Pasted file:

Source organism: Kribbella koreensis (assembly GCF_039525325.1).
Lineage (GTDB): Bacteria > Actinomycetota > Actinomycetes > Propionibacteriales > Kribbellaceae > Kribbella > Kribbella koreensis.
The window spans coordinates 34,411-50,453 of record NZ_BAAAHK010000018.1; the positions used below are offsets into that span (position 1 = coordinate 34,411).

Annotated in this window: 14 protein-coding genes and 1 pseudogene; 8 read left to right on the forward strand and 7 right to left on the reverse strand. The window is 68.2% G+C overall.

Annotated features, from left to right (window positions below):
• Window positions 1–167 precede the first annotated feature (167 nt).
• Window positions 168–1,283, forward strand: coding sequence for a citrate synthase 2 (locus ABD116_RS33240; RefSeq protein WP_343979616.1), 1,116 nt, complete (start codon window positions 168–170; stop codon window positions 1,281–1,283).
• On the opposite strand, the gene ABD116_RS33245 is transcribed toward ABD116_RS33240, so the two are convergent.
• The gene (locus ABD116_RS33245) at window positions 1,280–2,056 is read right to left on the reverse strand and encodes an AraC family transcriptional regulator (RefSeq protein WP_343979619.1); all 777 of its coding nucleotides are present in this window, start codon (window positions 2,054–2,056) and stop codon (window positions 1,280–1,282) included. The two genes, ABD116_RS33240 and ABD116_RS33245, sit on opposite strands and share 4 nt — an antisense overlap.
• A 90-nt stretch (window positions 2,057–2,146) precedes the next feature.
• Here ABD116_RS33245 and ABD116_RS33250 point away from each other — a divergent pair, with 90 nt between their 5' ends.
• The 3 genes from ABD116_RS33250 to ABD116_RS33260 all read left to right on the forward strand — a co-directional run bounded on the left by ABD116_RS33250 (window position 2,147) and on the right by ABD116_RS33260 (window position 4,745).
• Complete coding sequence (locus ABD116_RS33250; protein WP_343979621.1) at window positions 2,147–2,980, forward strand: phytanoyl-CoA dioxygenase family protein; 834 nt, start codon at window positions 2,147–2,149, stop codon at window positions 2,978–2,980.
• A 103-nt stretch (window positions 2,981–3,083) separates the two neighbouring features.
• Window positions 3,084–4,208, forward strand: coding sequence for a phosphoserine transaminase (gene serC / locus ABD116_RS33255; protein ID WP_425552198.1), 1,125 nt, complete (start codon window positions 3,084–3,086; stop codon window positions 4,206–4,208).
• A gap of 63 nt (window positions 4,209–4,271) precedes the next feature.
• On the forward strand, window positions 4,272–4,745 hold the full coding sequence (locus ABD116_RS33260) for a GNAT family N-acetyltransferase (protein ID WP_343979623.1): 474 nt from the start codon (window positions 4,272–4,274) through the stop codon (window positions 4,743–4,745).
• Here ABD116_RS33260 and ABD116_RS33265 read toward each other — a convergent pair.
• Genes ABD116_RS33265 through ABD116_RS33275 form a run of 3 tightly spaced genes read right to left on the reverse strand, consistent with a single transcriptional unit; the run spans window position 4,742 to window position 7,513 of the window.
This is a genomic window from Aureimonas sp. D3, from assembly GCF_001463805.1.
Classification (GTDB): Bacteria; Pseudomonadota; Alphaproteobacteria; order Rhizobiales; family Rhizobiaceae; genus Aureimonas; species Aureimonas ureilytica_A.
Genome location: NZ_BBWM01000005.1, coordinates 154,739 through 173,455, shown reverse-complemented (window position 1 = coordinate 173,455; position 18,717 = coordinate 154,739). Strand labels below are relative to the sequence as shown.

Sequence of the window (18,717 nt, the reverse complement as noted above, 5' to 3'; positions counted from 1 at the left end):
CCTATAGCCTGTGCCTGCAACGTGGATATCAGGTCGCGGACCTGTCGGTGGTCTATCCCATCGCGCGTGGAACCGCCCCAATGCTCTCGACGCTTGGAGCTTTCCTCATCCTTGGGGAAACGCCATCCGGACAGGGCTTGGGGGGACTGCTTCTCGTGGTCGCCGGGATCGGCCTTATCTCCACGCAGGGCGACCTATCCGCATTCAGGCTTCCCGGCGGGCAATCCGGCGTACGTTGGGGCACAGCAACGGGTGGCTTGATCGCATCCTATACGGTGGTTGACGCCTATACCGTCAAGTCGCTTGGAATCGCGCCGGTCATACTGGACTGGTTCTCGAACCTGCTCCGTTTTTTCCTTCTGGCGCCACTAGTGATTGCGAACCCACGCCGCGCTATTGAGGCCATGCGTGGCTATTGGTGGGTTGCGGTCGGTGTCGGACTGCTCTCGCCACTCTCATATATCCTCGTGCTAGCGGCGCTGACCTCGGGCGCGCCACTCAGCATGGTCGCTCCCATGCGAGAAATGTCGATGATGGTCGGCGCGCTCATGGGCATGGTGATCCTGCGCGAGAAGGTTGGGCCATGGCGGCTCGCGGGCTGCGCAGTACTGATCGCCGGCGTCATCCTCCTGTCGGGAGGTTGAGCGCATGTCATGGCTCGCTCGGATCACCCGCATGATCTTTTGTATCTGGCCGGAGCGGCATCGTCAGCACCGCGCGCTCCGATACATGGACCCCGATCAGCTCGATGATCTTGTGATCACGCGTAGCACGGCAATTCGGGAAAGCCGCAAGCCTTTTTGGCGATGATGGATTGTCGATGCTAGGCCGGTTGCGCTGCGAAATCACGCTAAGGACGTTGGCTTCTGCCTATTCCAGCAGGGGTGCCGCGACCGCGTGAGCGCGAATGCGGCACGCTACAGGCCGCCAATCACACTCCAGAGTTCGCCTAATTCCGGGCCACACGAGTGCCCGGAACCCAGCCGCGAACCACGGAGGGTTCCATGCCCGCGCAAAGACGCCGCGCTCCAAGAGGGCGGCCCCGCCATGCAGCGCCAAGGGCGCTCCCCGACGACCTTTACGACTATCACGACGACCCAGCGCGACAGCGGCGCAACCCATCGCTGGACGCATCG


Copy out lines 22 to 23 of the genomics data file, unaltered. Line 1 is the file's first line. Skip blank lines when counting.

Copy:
Genome location: NZ_BBWM01000005.1, coordinates 154,739 through 173,455, shown reverse-complemented (window position 1 = coordinate 173,455; position 18,717 = coordinate 154,739). Strand labels below are relative to the sequence as shown.

Sequence of the window (18,717 nt, the reverse complement as noted above, 5' to 3'; positions counted from 1 at the left end):